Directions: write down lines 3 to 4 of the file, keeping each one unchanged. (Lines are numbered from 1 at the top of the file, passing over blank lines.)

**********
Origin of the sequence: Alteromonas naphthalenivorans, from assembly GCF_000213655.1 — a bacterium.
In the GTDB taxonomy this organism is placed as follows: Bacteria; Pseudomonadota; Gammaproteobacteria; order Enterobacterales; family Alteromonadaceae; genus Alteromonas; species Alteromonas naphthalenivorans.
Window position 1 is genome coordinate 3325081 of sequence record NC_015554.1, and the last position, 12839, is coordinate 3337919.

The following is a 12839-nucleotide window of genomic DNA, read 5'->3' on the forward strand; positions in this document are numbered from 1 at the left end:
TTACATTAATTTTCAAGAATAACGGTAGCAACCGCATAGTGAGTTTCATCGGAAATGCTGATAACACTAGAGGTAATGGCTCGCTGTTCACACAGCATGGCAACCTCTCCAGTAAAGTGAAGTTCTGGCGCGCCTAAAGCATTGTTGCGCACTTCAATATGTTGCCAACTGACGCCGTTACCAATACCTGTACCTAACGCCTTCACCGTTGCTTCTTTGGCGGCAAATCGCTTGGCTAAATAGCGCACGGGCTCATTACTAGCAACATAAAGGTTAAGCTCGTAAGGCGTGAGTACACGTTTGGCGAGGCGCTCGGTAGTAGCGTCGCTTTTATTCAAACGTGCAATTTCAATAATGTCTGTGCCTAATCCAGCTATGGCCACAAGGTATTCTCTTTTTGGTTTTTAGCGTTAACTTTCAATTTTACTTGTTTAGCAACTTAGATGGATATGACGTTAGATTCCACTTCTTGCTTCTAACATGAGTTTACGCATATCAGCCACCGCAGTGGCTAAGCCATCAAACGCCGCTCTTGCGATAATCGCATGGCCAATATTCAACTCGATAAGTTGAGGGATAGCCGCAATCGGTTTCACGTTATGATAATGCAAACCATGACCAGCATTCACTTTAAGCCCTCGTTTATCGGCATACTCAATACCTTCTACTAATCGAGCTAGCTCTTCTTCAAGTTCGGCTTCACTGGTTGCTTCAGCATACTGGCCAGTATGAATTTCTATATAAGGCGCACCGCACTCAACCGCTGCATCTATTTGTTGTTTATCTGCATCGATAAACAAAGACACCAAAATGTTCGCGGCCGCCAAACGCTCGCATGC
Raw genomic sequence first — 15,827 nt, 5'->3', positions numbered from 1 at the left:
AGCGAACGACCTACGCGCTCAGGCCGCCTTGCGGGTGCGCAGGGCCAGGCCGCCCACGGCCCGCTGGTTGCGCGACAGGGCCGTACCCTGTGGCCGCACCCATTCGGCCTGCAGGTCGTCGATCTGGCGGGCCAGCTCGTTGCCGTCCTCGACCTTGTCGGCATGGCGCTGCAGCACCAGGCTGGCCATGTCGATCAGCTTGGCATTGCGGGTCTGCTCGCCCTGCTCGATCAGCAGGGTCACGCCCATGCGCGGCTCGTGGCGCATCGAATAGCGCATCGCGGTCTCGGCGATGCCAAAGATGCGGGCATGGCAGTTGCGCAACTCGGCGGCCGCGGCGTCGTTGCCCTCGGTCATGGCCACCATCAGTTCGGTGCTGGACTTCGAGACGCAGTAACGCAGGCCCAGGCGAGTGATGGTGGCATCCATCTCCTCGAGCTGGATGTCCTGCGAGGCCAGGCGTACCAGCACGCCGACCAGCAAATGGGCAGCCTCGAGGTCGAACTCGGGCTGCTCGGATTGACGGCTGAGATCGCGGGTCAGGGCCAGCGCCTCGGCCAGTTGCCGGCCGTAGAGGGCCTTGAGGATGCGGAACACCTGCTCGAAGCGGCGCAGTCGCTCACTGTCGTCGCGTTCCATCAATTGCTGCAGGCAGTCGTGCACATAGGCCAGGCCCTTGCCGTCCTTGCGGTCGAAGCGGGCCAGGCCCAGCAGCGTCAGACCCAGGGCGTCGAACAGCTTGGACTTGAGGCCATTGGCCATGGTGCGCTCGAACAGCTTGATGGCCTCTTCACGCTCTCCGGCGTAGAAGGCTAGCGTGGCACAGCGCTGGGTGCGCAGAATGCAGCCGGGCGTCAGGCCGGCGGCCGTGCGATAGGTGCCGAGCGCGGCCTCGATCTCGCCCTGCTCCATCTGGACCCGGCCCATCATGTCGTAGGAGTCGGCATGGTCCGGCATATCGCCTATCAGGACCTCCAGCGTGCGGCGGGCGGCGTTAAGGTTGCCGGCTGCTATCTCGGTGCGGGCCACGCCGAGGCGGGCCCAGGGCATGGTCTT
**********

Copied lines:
Window position 1 is genome coordinate 3325081 of sequence record NC_015554.1, and the last position, 12839, is coordinate 3337919.

The following is a 12839-nucleotide window of genomic DNA, read 5'->3' on the forward strand; positions in this document are numbered from 1 at the left end: